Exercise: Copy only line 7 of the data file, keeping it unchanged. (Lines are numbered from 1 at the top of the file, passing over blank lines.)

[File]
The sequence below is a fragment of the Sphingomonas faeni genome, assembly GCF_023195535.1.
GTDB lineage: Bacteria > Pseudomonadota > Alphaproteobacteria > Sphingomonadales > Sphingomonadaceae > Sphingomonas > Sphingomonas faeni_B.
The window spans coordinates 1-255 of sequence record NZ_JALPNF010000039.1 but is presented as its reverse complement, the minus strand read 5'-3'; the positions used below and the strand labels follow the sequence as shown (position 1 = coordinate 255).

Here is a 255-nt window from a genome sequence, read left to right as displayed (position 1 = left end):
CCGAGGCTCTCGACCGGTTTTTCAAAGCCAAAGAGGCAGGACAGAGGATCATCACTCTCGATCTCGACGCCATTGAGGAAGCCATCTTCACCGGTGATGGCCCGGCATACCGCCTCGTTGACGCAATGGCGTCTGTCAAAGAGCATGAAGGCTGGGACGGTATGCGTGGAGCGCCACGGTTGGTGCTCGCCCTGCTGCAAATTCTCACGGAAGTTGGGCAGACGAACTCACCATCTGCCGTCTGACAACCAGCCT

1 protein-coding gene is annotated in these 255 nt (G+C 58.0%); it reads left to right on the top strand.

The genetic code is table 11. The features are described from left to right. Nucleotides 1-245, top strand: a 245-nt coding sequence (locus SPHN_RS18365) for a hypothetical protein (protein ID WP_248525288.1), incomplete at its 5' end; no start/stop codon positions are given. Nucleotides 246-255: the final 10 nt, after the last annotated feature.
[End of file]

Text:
The genetic code is table 11. The features are described from left to right. Nucleotides 1-245, top strand: a 245-nt coding sequence (locus SPHN_RS18365) for a hypothetical protein (protein ID WP_248525288.1), incomplete at its 5' end; no start/stop codon positions are given. Nucleotides 246-255: the final 10 nt, after the last annotated feature.